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sootedpair 05-20-2009 03:11 AM

How can I determine yeast cell count
 
I've recently harvested yeast from a Rogue Brutal Bitter using the cool new stir plate that I made via the help of this forum. Now I'm wondering how I can tell how much yeast I've got.

I started with 1 cup of water and an ounce of DME. I added to that, the last couple ounces of the beer after shaking it enough to free the yeast from the bottom of the bottle. A couple days later, it was pretty obvious that the yeast was doing it's thing and multiplying.

What I want to know, is how to tell what the cell count is after the fermentation is complete. Since the first addition of wort, I've twice added the same water/DME combo to the yeast. How can I tell when I have enough to pitch in to a batch of brew?

Also, I want to start a yeast bank, and build starters from smaller vials of yeast. How will I know when I have enough?

TIA,
Scott

scinerd3000 05-20-2009 04:24 AM

short of a microscope you will never know exact cell count. They have a slide whos name is escaping me that has gridlines on it. You can then extrapolate how many cells per mm. You can also do a serial dilution of a sample and then smear a sample onto an agar plate. Since its diluted each colony which grows is representative of a single yeast cell. COunt them and scale up and multiply by the volume of your yeast sample...

sootedpair 05-20-2009 12:21 PM

scinerd, i think the slide you're thinking of is a hemocytometer. I don't want to deal with the microscope and all of that quite yet. I was just hoping for a rule of thumb.

Edcculus 05-20-2009 01:28 PM

I think some labs also use densitometers.

Hombru1 05-20-2009 04:43 PM

The only way to determine a good cell count is to use a hemocytometer and stain the cells with methylene blue. If you were to measure the optical density you still would have no idea of the actual viability of the culture. With methylene blue the live cells stay transparent and the dead cells stain blue. Another way would be to serially dilute your culture in sterile PBS, plate 0.1 ml on wort agar, count colonies, and calculate back to determine a live cell count.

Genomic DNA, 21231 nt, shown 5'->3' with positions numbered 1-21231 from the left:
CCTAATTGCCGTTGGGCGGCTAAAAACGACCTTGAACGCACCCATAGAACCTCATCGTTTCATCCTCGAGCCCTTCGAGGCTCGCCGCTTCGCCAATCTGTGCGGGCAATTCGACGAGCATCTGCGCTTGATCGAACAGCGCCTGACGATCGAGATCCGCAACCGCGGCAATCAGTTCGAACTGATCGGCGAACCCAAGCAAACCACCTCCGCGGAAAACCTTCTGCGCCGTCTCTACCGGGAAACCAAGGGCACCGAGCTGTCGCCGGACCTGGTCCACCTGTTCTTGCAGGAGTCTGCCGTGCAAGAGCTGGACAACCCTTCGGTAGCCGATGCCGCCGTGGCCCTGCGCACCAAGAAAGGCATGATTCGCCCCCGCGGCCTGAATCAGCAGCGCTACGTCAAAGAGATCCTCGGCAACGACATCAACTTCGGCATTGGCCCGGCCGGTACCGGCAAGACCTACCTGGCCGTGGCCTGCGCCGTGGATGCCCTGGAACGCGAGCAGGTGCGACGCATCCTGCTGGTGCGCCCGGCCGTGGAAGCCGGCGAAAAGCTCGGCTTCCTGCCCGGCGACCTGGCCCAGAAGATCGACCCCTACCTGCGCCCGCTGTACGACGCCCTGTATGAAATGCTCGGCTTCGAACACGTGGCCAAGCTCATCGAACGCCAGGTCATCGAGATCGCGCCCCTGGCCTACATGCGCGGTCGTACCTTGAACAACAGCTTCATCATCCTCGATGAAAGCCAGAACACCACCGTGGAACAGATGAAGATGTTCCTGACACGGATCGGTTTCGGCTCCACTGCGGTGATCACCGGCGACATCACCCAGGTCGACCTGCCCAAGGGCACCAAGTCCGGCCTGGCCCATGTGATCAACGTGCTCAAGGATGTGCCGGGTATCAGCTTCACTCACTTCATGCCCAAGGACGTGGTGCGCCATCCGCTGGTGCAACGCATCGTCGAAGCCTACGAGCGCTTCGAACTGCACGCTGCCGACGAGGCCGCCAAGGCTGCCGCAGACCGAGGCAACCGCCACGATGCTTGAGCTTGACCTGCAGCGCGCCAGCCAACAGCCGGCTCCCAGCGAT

Labmonkey 05-20-2009 05:00 PM

When we take bacterial cultures in my lab, we take them from culture without taking a cell density measurement. We freeze off into 50% glycerol, so 500 ul (microliters) of glycerol and 500 ul of culture. We also freeze off into a 7% solution of Dimethylsulfide (DMSO) and then they go into a liquid nitrogen freezer at ~ -80*C. The glycerol is the stock we use for general use. The DMSO stock is used when the glycerol stock is either used up, or has gone bad, maybe from too much freeze/thaw.

For starting cultures, we do what's know as a "stab" where we take a pipette tip and stab it directly to frozen glycerol stock, and then drop the tip into about 5 ml of liquid media, let that go for about 24 hours and then use that to seed a larger stock, either 100 ml or 250 ml.

Cell density doesn't matter for taking off cells for culture. just along as there are some happy cells in the glycerol stock, you can culture up to whatever volume you want.

LooyvilleLarry 05-20-2009 05:10 PM

Here ya go !

One hundred million one. One hundred million two. One Hundred Million "Honey can you come here please"...

One.Two.Three....

david_42 05-20-2009 06:22 PM

Unfortunately, there is no simple approach to finding the cell count. It's microscope or winging it.

scinerd3000 05-21-2009 12:21 AM

Quote:

Originally Posted by sootedpair (Post 1334787)
scinerd, i think the slide you're thinking of is a hemocytometer. I don't want to deal with the microscope and all of that quite yet. I was just hoping for a rule of thumb.

yes! exactly


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